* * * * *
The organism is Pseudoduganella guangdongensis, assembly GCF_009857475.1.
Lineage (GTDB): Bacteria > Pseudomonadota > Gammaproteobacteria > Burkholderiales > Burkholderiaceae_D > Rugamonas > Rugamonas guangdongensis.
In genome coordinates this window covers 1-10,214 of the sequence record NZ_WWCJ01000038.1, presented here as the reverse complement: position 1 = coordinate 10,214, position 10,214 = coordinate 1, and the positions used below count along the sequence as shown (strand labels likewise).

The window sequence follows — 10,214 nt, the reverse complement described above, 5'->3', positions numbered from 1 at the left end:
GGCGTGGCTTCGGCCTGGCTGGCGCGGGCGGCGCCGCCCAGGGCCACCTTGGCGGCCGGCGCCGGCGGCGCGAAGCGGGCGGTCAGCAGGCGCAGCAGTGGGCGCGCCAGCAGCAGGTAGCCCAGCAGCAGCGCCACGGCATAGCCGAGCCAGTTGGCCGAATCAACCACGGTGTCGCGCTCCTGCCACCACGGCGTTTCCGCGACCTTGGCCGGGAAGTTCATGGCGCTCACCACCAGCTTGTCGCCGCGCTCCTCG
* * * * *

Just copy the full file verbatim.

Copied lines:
The organism is Pseudoduganella guangdongensis, assembly GCF_009857475.1.
Lineage (GTDB): Bacteria > Pseudomonadota > Gammaproteobacteria > Burkholderiales > Burkholderiaceae_D > Rugamonas > Rugamonas guangdongensis.
In genome coordinates this window covers 1-10,214 of the sequence record NZ_WWCJ01000038.1, presented here as the reverse complement: position 1 = coordinate 10,214, position 10,214 = coordinate 1, and the positions used below count along the sequence as shown (strand labels likewise).

The window sequence follows — 10,214 nt, the reverse complement described above, 5'->3', positions numbered from 1 at the left end:
GGCGTGGCTTCGGCCTGGCTGGCGCGGGCGGCGCCGCCCAGGGCCACCTTGGCGGCCGGCGCCGGCGGCGCGAAGCGGGCGGTCAGCAGGCGCAGCAGTGGGCGCGCCAGCAGCAGGTAGCCCAGCAGCAGCGCCACGGCATAGCCGAGCCAGTTGGCCGAATCAACCACGGTGTCGCGCTCCTGCCACCACGGCGTTTCCGCGACCTTGGCCGGGAAGTTCATGGCGCTCACCACCAGCTTGTCGCCGCGCTCCTCG